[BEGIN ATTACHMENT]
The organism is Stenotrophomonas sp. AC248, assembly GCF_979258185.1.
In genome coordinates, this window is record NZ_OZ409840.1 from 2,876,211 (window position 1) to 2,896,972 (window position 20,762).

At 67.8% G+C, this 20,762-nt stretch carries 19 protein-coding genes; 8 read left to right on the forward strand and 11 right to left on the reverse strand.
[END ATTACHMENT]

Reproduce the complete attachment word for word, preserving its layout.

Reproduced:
The organism is Stenotrophomonas sp. AC248, assembly GCF_979258185.1.
In genome coordinates, this window is record NZ_OZ409840.1 from 2,876,211 (window position 1) to 2,896,972 (window position 20,762).

At 67.8% G+C, this 20,762-nt stretch carries 19 protein-coding genes; 8 read left to right on the forward strand and 11 right to left on the reverse strand.